Apr 2, 2016
In order to understand all of this, I’ll give you some background on my journey to creating this new (tongue in cheek) design. I was working on a new revolutionary commercial aircraft at the time. It was to be 30% lighter than its predecessor and 20% “minimum” more fuel efficient. To achieve this, the use of titanium was paramount, and we had to drill this titanium with 100 year old technology but maintain a -0.002 to a +0.001 tolerance on all holes drilled! My particular part of this process required that I drill 12 holes, at one point through 2 ½ inches of aluminum, stainless steel, and titanium. This was quite an interesting challenge in itself never mind the tolerances which were required. Even if (and I emphasize IF) you could get a nice pretty spiral chip rolling out, it most certainly spelled disaster because the spiral would not stay in the drill flute, but eventually cross over to the adjacent flute causing the drill to wobble, either elongating the hole or blowing it out completely. Then it would have to be oversized to the next available size with reamers, which if you didn’t pay very close attention to, you would pull the steel chips into the aluminum and titanium thus blowing the hole through these metals out again. I forgot to mention 20 to 30 bits to drill one 2 ½” deep 3/8” hole. Yes!! It is nerve racking to say the least!!
Since titanium was a relatively new metal to commercial aircraft, and I was growing weary of these issues, I did some research. Interestingly enough titanium is roughly 80% aluminum, depending on the alloy. This set me to thinking why can’t we drill it like aluminum? (just my back-woods mindset I guess). I then started to inspect my drill tips as I would change them out. I soon realized either the tips were breaking (chipping) the cutting tip or folding it up and over. I’m guessing this was due to either the hardness of the particular bit or maybe speed and heat related. One thing is for sure; if you had a bit get hot enough to glow red, the titanium was as hard as carbide afterwards, then you “got” to ream it out and put in a bushing. One day while I was working on one of these “carbide-ed” hole, I was using a chisel and thought: “there’s the solution!” The perfect chisel tip is 45 degrees for effectiveness and longevity. With this thought I looked at my drill bits, they have a 110 to 125 degree tip. For mild steel and mild aluminum this is close enough to cut nice spiral chips, but we don’t want spirals, small chips would be preferred. HUM?? Small chips + chisel point, how to achieve this?? I started to “hand” regrind my drill bits with a Dotco grinder. Every time my manager caught me grinding bits he would rip me a new one, but soon I perfected the angle. With the right drill speed and pressure I would get holes within tolerance 99% of the time.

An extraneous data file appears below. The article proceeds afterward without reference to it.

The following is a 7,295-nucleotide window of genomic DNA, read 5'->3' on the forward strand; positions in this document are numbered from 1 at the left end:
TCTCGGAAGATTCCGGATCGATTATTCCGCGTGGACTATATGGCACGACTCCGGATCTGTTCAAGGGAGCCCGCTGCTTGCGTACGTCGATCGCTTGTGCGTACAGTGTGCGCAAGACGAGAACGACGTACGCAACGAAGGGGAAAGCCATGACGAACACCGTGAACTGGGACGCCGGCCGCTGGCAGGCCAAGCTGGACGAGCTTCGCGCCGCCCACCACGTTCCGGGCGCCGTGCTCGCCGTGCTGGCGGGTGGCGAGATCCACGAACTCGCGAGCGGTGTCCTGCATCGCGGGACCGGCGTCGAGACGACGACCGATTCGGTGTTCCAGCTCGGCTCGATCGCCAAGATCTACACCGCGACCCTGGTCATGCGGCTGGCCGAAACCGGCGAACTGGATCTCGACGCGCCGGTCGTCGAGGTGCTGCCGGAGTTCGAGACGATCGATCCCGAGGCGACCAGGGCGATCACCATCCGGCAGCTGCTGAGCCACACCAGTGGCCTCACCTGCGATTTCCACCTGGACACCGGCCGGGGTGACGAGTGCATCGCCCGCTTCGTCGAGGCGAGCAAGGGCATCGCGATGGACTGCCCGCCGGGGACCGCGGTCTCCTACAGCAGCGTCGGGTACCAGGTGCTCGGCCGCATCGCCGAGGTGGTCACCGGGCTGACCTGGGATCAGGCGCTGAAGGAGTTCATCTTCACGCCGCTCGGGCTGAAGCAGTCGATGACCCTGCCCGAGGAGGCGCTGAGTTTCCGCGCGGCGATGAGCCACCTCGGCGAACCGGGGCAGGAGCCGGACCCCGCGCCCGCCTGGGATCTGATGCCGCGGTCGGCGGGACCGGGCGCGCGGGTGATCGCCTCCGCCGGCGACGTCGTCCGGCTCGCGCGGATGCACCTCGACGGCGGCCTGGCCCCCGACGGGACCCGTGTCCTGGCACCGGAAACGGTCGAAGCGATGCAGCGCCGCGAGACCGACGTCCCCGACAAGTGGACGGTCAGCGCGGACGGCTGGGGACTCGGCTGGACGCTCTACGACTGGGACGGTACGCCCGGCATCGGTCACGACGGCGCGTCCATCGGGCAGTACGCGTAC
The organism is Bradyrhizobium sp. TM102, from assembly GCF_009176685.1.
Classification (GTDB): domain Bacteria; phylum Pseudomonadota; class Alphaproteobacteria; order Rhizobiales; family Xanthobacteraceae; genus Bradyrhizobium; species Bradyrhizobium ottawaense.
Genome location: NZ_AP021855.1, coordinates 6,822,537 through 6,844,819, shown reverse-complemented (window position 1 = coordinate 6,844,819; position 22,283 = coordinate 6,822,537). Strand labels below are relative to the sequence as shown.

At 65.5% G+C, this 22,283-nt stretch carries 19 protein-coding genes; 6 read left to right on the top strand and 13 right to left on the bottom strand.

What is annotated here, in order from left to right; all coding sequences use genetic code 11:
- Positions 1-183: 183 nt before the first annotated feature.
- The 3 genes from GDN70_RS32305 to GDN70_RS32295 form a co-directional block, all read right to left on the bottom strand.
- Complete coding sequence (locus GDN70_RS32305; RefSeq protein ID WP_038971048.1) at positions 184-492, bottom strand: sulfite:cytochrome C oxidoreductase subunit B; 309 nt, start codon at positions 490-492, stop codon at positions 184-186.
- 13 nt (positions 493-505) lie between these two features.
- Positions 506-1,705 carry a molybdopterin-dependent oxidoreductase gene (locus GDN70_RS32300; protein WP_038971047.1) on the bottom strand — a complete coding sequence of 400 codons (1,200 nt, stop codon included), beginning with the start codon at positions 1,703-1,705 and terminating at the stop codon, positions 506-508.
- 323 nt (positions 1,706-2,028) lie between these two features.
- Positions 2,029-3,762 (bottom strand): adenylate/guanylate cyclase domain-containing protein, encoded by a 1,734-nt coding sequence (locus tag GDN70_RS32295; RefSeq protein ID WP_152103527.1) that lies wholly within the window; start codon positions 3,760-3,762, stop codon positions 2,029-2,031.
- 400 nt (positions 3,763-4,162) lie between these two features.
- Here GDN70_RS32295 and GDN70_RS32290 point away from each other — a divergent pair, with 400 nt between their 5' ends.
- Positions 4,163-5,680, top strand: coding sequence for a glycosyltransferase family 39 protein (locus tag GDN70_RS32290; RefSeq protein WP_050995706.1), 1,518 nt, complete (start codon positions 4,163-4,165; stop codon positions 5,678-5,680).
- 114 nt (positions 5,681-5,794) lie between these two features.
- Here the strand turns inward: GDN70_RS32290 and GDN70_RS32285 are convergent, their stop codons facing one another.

I turned my design in to the company for a process improvement suggestion (and cash reward), the response I received in return was that it would cost too much to implement the change and therefore was rejected. Fast forward; I got laid off and was out for 4 years, when I was recalled I went back to work right where I had left off. I checked out new drills, as I was preparing to “modify” them I realized that they had, in fact, implemented my design! So the buggers had stolen my idea!! Hence this article, the world needs to know this little trick.
The modification process:
- Hold the bit straight up and down, focus on the leading edge of the flute, and follow it to the tip. You will notice the 110 to 125 degree point, this is what we need to change.
- Holding your drill bit grinder. (I have a fine stone on a grinder for drill bits only) with the grinder off, lay the flute face at the tip on the side of the grinder wheel see picture.
- Move the bottom of the drill bit to the right, a little less than half way to vertical. Mark that position in your mind, get good references
- Remove the bit from the grinder wheel, turn on the grinder.
- Grind about 1/8 to ¼ of the tip along the vertical axis of the bit, any more will cause trouble with holding the hole tolerances.
If done right, this will drill ½ inch thick steel plate in less time it takes to drill a 3/8 plate with the old method. Plus makes the nicest small chips and cleanest hole you have ever seen.
I modified a 1/2" bit and took it to 1/4" plate steel, with no pilot hole drilled through in less than 45 seconds